Hot Yoga for Your Cold Weather Blues

by GuruYoga 26. January 2015 02:05

With the weather getting just a wee bit colder by the day, you might have noticed that you’re becoming increasingly hesitant about going out to jog – don’t worry; you’re probably not getting lazier. It’s just that we’re approaching winter and your body just isn’t too fond of the cold. That’s understandable but don’t let the cold weather derail your fitness routine. Instead, take your exercises indoors and practice some hot yoga.

What is hot yoga?

As the name implies, these are exercises practiced in hot or humid rooms to help yogis become more flexible. While you may hear the term being used interchangeably with Bikram yoga – understandably so, since yoga teacher Bikram Choudhury’s style is one of the more popular types, there are several other hot yoga forms such as Forrest Yoga, Power Yoga, and TriBalance Yoga. 

In hot yoga, rooms are typically about 100 degrees, so there’s no doubt that you’ll be well protected from the cold weather blues in a hot yoga class.

What are the benefits of taking a hot yoga class?

Apart from wanting to warm up during the wintery months,  hot yoga has a few other benefits that might interest you:


1.    The heat helps increase your flexibility. Okay, you shouldn’t expect Bikram yoga (or the other hot yoga styles) to prepare you for a starring role at Cirque de Soleil but you may find yourself being able to achieve various asanas more easily than you normally would.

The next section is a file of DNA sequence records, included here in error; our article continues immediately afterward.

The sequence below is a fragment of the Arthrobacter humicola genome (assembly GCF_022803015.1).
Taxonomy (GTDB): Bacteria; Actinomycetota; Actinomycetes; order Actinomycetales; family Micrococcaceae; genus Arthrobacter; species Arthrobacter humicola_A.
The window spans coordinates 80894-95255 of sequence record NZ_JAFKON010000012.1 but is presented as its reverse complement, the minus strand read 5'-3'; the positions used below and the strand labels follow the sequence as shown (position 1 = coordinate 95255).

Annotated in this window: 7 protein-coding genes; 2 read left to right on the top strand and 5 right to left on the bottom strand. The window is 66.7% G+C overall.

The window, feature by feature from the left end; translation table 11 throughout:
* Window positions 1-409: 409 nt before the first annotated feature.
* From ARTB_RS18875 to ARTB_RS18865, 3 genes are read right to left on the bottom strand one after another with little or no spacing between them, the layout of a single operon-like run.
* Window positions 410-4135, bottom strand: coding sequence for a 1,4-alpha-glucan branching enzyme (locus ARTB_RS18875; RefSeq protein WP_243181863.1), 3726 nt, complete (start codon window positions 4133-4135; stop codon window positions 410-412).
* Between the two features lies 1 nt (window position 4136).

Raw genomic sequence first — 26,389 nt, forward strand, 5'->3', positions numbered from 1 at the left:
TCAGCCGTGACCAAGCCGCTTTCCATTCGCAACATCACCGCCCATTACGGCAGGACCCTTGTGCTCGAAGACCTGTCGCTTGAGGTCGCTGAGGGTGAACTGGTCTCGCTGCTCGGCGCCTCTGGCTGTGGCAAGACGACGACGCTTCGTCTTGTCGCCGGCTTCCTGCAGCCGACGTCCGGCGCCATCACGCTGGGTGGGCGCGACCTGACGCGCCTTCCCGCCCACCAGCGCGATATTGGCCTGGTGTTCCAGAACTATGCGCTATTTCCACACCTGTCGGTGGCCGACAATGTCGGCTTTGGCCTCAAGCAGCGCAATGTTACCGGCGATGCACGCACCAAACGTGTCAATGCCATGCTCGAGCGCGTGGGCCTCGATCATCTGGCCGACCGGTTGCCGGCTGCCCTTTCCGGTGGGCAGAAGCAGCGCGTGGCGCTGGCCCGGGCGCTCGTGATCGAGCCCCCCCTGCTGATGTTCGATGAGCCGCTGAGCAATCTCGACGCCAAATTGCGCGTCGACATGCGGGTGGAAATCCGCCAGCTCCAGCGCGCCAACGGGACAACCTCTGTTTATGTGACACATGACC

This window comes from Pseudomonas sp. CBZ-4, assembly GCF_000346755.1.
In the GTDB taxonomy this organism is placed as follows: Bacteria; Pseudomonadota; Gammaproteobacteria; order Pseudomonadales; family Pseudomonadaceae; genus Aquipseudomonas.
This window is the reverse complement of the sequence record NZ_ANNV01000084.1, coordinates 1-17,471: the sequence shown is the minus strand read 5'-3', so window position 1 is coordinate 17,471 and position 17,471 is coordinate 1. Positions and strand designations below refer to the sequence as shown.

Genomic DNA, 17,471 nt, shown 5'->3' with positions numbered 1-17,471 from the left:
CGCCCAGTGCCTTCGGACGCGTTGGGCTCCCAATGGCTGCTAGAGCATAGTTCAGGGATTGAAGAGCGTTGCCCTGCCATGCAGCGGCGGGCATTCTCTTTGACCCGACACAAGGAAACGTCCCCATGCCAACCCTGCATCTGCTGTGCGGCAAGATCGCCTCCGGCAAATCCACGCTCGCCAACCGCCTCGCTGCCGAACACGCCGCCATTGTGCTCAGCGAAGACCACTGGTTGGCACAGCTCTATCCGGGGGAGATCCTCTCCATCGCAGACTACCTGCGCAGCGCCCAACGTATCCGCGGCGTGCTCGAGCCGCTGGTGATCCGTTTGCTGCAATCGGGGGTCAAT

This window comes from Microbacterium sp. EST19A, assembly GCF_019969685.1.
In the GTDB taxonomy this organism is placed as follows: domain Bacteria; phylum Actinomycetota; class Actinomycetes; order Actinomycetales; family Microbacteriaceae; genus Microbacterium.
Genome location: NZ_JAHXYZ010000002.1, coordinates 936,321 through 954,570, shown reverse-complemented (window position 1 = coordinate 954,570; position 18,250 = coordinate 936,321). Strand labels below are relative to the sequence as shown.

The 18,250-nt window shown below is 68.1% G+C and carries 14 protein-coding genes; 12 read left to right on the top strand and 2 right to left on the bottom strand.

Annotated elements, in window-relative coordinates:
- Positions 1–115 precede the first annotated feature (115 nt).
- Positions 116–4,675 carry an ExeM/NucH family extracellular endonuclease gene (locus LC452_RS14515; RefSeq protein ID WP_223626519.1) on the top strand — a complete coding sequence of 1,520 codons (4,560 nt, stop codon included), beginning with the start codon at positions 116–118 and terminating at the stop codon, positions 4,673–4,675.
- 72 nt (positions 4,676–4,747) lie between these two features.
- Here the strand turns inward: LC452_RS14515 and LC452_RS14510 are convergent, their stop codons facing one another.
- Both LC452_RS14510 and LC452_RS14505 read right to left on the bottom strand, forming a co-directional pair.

2.    You can develop your muscle strength. As a form of low impact exercise, yoga (and hot yoga) will allow you to use muscles you don’t normally use when you’re jogging or doing aerobics.

3.    Pacing and props. You can do it on your own pace, and you can use yoga supplies to help you learn or do certain poses. Yoga straps and yoga bolsters may come in handy, especially if you are aware of your body’s limitations.

4.    Sweating = detoxification. Because you perspire a lot while performing your poses, this sweating means that your body is being detoxified.

5.    Hot yoga heals you. The routine-based nature of hot yoga means that you get to practice your poses regularly, helping you heal old injuries and prevent future problems like back pains. Additionally, hot yoga is said to be great for people with diabetes, high blood pressure and arthritis.


Tips to remember:

Even with all these advantages, it’s still important to be careful when doing hot yoga (or any workout, for that matter). Being knowledgeable about what you’re about to get into is always key to ensure a safe and injury-free yoga session.


1.    Get your physician’s approval. Certain medical conditions may make it difficult for you to practice hot yoga, and increase the risk of heat-related problems so it’s best to get the go-ahead from your doctor before you even start.

2.    Ease up into it. Give your body time to get used to the heat to build your endurance. If you’re new or just getting back to it, don’t force yourself to hold the poses for too long. Your body needs to adjust.

3.    Hydrate. With the heat and physical activity, you may find yourself getting dehydrated quickly so make sure to drink water before, during, and after your session.

4.    Don’t overdress! Suffice to say, it’s recommended to bare some skin because it prevents your body from overheating.

5.    Know when to stop.  If you feel dizzy, nauseated, fatigued, weak, or if you feel like vomiting, don’t go on. Immediately find a cool place to rest and lie down on your back. Try applying a wet towel on your skin and drinking lots of cold water. If your condition doesn’t improve, get to a doctor.


Hot yoga is a great way to keep active and warm during the blustery, windy and cold months.  As long as you follow your instructor’s lessons and keep attuned with your body’s cues, you may find yourself enjoying it enough to make it a regular part of your cold or rainy day workout routine!







Comments are closed